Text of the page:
17 April 2013 — NACLA Border Wars
On April 16, the U.S. Senate’s so-called “Gang of 8” released their 844-page plan for comprehensive immigration reform entitled the Border Security, Economic Opportunity, and Immigration Modernization Act of 2013. The border policing aspect of the bill (among many other things) envisions $3 billion for more surveillance systems, including unmanned aerial drones, $1.5 billion for more barriers on the boundary, and the addition of 3,500 more Customs and Border Protection agents (CBP includes the U.S. Border Patrol). This would be on top of the $18 billion (figure from 2012) that the U.S. government already spends on border and immigration enforcement per year, an expense that is more than all other federal law enforcement agencies combined.
Arizona has been a hot-spot and laboratory for immigration enforcement for quite a while and would be significantly impacted by this proposed upsurge in border policing. This photo essay offers a glimpse into how this intensely border-controlled universe already looks in the Arizona borderlands, via two distinct perspectives. One is the emerging border control industrial cluster, and I photographed many of these companies displaying their wares at the 7th Annual Border Security Expo that took place in Phoenix, Arizona on March 12 and 13. Intermixed is another set of photos from a binational vigil that happened on the Mexico-U.S. border on April 10. It was the six-month anniversary of the killing of Jose Antonio Elena Rodriguez, the 16-year-old who the U.S. Border Patrol gunned down through the border wall on October 10 in Nogales, Sonora—a casualty of the inevitable violence of the border policing apparatus that the Gang of 8 says must increase in the name of comprehensive immigration reform.
More than 180 exhibitors crammed into the Phoenix Convention Center hall including General Dynamics, Raytheon, Motorola, Lockheed Martin, and Glock. “If one were looking for a convention of the Borderland national security state complex,” Mark Karlin writes for Truthout, this was where it would be found.
“In the short term the sequester [forced budget cuts] is going to make an impact. But I’m pretty confident that immigration reform is going to pass, and to get the legislators from border states to go along with them, there will also be a significant component of border security. So we’re looking forward to that,” a FLIR salesperson said at the Expo. FLIR, which produces thermal imaging surveillance cameras, already has lucrative contracts with CBP.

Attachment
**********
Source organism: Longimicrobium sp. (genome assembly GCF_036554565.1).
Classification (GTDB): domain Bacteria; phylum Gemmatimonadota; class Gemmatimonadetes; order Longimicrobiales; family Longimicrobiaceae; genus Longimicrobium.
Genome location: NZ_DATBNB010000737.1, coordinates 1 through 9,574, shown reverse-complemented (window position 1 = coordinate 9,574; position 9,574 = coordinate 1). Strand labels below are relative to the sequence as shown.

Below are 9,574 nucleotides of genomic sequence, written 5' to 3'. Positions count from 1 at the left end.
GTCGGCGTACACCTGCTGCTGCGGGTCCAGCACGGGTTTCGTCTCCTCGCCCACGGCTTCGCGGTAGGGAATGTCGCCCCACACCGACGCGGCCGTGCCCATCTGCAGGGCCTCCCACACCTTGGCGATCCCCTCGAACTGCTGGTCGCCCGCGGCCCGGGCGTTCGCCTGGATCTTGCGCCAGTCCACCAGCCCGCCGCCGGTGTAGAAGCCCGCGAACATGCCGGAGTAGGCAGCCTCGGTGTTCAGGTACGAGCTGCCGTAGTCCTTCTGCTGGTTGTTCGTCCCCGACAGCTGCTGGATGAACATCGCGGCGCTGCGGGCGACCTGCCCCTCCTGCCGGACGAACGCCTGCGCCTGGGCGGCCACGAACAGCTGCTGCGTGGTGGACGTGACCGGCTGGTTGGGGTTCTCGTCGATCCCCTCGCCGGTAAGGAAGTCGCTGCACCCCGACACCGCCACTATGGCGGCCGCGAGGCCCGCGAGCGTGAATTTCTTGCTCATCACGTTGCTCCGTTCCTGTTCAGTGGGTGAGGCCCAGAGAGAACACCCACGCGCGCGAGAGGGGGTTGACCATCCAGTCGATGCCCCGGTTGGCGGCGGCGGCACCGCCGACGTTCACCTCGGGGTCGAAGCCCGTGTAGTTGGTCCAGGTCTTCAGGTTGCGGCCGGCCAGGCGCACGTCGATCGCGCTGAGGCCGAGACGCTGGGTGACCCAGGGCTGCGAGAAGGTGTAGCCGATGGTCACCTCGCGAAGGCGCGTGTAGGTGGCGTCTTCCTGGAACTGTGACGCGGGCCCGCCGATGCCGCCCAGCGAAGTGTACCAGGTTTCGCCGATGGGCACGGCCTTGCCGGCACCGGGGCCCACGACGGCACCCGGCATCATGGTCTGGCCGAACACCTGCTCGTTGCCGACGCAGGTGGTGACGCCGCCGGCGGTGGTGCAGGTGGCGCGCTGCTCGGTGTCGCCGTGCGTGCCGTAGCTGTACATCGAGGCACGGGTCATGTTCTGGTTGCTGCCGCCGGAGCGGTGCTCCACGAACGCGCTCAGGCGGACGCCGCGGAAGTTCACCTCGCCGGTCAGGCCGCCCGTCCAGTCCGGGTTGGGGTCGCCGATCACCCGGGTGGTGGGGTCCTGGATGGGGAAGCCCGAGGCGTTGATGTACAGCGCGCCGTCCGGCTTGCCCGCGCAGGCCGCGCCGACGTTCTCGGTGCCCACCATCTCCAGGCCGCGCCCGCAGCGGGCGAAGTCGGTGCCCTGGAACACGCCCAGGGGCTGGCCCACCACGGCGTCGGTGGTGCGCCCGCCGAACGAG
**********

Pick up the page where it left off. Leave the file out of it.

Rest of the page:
While the plane pictured above is not an drone, industry imagines both manned and unmanned aircraft patrolling the Mexico-U.S. borderlands. In the “Gang of 8” immigration reform package, a significant amount of money will go to this type of surveillance, especially to drones.
A reminder from last year’s event, also in Phoenix, where the sole protestor called the Expo a “mall of death.”
Marchers hold signs that say “We Demand Justice—Jose Antonio Elena Rodriguez” in Nogales on April 10, on the six-month anniversary of the killing.
An agent sits his X on the line in the late afternoon, with surveillance cameras overhead looking into Mexico.
People gather on the U.S. side and look down onto the vigil where people gathered in Mexico.
But at the Border Security Expo in Phoenix, you would imagine that it was a war zone.
The complex is not only about world-class lasers and tactical lights, it’s also about Heater Meals. According to the salesperson at Heater Meals, they have a contract with Immigration and Customs Enforcement (ICE) for some of their detention facilities, where Homeland Security holds up to 34,000 people facing deportation at any given time.
An altar put up directly after the killing of Jose Antonio in October, in the same exact place where U.S. Border Patrol shot the teenager seven times.
Taide Elena, Jose Antonio’s grandmother, at the November vigil. “What I miss most about him is that he always greeted me with a hug and a kiss when he came home. He was very loving.”
It was approximately from here where the Border Patrol agent fired down into Mexico at Jose Antonio, after claiming that the 16-year-old was throwing rocks up a 20-foot cliff. The U.S. Border Patrol has killed 18 Mexican nationals in the last two years. Now people gather to honor Jose Antonio’s life and call for a change in policy.
Stop the abuses of the Border Patrol, says the sign.
The agent attempts to leave in his vehicle, but can’t because of the human wall of protestors.
The Tactical Tailor—”For Patriots by Patriots”—at the Border Security Expo.
The global border enforcement industry is growing at a 5% clip and will have more than $20 billion in sales in 2013.
“Blood is on our hands,” weaves from the Mexican to the U.S. side at the binational vigil. The type of border policing envisioned in the immigration reform package—more surveillance technology, more agents, more fencing—has been present in the U.S. southern borderlands, mainly in urban areas, since the mid-1990s. This has funneled unauthorized border-crossers, including many Mexican small farmers no longer able to compete with large U.S. agribusiness in the NAFTA era, into isolated and dangerous areas. In this context of ever-increasing border enforcement, the remains of more than 6,000 migrants have been found in the southern borderlands, particularly in Arizona’s desert.
At the end of the vigil, as night was falling, groups on both sides of the border came together for a moment of solidarity. In this photo, through the bars, is Mexico.
The next Border Security Expo will be on the U.S.-Canada border in Detroit.
Todd Miller has researched and written about U.S.-Mexican border issues for more than 10 years. He has worked on both sides of the border for BorderLinks in Tucson, Arizona, and Witness for Peace in Oaxaca, Mexico. He now writes on border and immigration issues for NACLA Report on the Americas and its blog “Border Wars,” among other places.